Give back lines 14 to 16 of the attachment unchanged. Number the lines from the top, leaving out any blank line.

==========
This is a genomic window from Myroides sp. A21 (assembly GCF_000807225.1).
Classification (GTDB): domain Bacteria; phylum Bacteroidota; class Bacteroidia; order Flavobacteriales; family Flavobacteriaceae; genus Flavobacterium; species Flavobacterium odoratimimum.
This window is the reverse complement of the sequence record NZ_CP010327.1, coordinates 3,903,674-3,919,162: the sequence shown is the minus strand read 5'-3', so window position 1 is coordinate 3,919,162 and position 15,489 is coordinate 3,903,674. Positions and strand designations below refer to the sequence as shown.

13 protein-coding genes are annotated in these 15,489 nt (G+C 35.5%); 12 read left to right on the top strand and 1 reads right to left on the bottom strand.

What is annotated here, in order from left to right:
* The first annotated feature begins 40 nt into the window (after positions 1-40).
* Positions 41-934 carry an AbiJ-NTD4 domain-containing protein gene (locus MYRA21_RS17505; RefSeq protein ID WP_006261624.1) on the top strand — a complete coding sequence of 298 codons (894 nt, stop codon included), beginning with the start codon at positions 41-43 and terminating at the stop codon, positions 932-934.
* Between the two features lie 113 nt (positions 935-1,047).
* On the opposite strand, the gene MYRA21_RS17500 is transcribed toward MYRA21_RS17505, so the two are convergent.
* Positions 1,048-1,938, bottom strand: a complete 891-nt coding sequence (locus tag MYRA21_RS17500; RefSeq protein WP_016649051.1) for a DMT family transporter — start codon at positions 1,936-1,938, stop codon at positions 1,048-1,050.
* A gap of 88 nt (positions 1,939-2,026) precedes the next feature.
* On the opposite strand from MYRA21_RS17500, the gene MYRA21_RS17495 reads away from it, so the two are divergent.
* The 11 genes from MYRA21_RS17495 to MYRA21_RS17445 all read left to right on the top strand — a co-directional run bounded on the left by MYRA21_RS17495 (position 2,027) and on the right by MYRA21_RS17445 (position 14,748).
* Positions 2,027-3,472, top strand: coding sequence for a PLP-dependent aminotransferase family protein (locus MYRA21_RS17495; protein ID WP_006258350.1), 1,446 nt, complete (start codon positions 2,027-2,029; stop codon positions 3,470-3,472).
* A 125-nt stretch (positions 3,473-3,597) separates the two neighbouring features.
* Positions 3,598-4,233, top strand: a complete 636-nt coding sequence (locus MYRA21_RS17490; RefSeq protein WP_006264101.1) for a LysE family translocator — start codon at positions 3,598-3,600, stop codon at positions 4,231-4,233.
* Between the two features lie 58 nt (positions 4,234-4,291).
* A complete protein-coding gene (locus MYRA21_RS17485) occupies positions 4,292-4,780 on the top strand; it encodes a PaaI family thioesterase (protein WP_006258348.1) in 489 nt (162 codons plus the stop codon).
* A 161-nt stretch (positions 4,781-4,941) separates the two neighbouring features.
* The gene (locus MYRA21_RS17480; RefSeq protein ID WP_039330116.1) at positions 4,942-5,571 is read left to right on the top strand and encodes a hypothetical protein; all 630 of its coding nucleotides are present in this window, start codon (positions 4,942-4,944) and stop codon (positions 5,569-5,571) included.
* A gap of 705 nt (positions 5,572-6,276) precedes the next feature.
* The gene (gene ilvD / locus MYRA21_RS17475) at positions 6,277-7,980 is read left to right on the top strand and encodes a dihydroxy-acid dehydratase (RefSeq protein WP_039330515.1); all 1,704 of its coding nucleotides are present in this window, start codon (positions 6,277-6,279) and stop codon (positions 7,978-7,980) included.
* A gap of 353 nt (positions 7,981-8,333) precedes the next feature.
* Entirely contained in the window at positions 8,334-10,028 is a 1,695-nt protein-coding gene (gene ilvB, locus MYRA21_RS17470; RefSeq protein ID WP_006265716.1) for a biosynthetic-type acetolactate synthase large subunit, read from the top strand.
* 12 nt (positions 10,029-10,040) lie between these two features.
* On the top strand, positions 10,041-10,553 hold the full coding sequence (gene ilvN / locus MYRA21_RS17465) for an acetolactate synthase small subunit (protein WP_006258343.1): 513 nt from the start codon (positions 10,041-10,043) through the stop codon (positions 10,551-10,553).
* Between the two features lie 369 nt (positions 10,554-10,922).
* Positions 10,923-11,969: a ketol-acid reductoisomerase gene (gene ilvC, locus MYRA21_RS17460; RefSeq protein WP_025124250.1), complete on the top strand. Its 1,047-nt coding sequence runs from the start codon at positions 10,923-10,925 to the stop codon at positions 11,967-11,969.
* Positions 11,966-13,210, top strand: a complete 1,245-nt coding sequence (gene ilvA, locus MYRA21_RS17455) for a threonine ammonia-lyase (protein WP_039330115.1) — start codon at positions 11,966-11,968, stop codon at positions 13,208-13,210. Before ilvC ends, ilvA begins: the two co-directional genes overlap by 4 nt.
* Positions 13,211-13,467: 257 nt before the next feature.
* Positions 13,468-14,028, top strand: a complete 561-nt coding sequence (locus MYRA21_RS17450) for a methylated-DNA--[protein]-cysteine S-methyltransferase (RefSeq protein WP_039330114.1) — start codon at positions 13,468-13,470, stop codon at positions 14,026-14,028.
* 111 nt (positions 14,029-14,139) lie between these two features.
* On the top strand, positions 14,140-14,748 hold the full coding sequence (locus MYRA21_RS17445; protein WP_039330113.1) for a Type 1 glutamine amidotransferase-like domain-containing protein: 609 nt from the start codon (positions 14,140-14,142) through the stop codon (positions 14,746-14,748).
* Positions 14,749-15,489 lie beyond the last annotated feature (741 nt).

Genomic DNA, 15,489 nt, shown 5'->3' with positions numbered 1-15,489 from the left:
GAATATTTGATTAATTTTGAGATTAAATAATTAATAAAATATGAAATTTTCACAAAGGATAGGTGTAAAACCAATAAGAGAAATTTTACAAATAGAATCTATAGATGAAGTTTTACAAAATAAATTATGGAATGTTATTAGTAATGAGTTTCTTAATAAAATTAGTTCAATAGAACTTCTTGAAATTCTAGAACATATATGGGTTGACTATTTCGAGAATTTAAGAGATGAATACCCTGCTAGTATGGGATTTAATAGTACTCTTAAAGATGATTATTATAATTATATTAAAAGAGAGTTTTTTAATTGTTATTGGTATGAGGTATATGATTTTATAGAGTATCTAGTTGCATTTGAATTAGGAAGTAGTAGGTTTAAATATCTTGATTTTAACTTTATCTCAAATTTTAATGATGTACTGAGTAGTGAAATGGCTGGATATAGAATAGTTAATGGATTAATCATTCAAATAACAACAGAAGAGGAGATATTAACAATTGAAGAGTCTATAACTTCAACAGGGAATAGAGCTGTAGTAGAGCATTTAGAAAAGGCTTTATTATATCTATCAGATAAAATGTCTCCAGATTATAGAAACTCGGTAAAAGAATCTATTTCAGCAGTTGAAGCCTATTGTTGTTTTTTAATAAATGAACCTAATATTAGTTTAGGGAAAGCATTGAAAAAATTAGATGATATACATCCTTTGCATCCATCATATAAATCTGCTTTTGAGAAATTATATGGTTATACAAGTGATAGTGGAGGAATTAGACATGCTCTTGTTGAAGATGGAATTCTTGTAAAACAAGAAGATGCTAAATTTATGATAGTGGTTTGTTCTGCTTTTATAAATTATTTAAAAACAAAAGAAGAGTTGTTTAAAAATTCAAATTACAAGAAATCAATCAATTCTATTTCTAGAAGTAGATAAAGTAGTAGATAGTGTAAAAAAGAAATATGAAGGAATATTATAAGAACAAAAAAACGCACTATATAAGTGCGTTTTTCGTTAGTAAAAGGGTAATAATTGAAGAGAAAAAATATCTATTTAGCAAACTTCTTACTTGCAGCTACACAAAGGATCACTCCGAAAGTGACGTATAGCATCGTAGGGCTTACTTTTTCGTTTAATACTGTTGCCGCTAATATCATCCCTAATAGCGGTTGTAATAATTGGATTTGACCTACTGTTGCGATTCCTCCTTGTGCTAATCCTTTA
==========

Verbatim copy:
* Positions 2,027-3,472, top strand: coding sequence for a PLP-dependent aminotransferase family protein (locus MYRA21_RS17495; protein ID WP_006258350.1), 1,446 nt, complete (start codon positions 2,027-2,029; stop codon positions 3,470-3,472).
* A 125-nt stretch (positions 3,473-3,597) separates the two neighbouring features.
* Positions 3,598-4,233, top strand: a complete 636-nt coding sequence (locus MYRA21_RS17490; RefSeq protein WP_006264101.1) for a LysE family translocator — start codon at positions 3,598-3,600, stop codon at positions 4,231-4,233.